Why is this dd command with a count and bs param running past its count?

I have a dd command with bs=1M and count=40960M (40GB) and it’s consistently running past its count every time I try to run it. This is the exact command, and the output captured before I stop it:

dd if=/dev/zero of=/swap/swapfile bs=1M count=40960M status=progress
50383028224 bytes (50 GB, 47 GiB) copied, 458 s, 110 MB/s

Based on the progress output, it seems like it’s just running indefinitely and probably would keep going until the of destination is completely filled. What am I misunderstanding about dd that’s causing this to keep running forever?

Asked By: Dan Herbert


You have to multiply the bs and count parameters to get the siez fo the data it will actually write. You’re asking it to write 40 billion (40960 million) blocks, each block being 1 MB large. That’s… quite a large amount of data.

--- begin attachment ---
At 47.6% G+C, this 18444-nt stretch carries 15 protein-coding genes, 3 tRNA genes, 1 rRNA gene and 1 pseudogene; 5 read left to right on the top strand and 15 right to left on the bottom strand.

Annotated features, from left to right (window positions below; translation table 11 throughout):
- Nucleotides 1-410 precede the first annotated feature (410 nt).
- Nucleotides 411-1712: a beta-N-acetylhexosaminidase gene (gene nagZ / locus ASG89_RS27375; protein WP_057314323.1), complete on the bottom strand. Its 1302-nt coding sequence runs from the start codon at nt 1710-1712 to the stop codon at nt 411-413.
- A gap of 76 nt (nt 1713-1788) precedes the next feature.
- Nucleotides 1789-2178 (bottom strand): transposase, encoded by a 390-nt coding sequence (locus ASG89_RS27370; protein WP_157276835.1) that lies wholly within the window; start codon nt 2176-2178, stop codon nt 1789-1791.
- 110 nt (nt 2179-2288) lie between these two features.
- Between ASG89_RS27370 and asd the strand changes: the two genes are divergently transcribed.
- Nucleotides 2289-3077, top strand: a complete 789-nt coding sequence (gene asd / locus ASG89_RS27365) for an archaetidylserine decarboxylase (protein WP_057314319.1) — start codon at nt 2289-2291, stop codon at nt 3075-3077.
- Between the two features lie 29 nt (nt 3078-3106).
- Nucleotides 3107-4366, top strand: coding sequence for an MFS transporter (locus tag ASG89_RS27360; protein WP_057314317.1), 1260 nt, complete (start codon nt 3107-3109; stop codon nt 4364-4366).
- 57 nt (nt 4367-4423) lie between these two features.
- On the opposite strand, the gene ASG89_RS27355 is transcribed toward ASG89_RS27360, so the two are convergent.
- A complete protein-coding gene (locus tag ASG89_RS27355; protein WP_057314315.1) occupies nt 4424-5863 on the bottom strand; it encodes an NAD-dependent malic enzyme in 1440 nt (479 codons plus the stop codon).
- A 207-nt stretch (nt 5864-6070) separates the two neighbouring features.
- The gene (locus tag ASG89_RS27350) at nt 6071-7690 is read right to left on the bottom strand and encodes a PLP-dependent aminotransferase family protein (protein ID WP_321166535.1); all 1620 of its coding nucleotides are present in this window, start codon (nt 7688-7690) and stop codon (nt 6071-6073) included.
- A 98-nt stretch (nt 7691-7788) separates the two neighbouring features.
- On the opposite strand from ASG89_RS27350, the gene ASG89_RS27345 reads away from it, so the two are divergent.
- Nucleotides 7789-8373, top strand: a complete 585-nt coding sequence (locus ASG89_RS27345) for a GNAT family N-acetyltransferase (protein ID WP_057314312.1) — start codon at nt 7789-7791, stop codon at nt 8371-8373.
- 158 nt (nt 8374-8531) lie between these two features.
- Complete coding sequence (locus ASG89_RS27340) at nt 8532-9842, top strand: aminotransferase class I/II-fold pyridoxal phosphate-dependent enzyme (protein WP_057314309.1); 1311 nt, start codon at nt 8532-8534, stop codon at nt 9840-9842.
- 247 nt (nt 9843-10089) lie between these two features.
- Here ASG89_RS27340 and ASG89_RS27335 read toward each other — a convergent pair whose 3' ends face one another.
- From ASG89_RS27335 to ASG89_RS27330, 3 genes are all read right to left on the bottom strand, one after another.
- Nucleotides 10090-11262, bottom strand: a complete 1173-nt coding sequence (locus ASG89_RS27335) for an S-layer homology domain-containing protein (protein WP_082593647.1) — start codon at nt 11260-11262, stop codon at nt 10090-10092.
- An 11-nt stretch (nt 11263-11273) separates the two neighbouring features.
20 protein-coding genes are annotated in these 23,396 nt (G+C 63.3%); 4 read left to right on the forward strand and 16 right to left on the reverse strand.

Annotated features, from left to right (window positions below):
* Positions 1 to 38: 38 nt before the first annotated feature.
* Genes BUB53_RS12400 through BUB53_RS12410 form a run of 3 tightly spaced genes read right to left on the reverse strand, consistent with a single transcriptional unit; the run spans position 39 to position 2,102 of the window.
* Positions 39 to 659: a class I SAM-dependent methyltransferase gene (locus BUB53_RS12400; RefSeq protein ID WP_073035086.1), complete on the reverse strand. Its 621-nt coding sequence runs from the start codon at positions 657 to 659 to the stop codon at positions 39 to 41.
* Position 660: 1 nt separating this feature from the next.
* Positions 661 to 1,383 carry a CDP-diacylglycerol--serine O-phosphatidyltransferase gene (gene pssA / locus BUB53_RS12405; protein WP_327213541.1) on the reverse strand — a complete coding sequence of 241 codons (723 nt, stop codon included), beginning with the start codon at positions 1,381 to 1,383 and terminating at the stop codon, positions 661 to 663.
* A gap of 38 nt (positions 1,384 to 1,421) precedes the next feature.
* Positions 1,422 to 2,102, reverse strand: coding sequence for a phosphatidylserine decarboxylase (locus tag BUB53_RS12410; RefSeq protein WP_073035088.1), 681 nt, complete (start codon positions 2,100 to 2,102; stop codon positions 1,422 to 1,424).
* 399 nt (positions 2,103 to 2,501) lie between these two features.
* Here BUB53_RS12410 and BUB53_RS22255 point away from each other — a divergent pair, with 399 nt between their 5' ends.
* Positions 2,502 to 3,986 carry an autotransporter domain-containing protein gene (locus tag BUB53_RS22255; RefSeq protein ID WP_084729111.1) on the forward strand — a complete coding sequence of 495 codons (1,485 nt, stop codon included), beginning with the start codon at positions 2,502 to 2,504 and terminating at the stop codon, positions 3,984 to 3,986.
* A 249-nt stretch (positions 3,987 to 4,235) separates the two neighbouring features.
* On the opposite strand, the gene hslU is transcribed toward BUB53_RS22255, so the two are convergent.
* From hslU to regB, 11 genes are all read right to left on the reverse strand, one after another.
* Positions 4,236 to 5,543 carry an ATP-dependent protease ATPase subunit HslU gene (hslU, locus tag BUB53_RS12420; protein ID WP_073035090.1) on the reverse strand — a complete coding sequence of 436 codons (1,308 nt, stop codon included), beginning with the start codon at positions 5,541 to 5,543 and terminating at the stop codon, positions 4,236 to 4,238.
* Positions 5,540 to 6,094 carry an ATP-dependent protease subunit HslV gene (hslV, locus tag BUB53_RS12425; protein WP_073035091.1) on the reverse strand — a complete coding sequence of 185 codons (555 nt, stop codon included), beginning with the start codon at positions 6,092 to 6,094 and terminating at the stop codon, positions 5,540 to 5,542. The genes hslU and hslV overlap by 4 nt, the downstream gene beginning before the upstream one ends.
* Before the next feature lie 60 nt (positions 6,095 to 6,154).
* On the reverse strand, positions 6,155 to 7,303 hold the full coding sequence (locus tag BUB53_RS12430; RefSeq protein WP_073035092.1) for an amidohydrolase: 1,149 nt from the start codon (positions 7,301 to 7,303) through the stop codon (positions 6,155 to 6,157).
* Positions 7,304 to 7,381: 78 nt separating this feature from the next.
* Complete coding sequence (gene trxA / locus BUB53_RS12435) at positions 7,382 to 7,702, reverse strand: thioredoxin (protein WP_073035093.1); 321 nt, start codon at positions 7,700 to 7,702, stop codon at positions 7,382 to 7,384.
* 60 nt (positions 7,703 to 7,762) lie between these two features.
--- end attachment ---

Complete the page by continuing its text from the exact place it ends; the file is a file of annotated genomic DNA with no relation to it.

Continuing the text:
If you want to write 40 GB, you can use bs=1 count=40960M, bs=1M count=40960, or some similar combination.

Answered By: John

The count parameter in the dd specifies the number of blocks to be copied, and the bs parameter determines the block size.

dd interprets the M suffix represent "million" as a binary multiplier.

count=40960M in the count parameter means 40,960 million blocks, not megabytes.

Which results in a much larger size than you intended.

Remove the M suffix to calculate the correct value for count.

This is the correct command:

dd if=/dev/zero of=/swap/swapfile bs=1M count=40960 status=progress

Answered By: Blockchain Office
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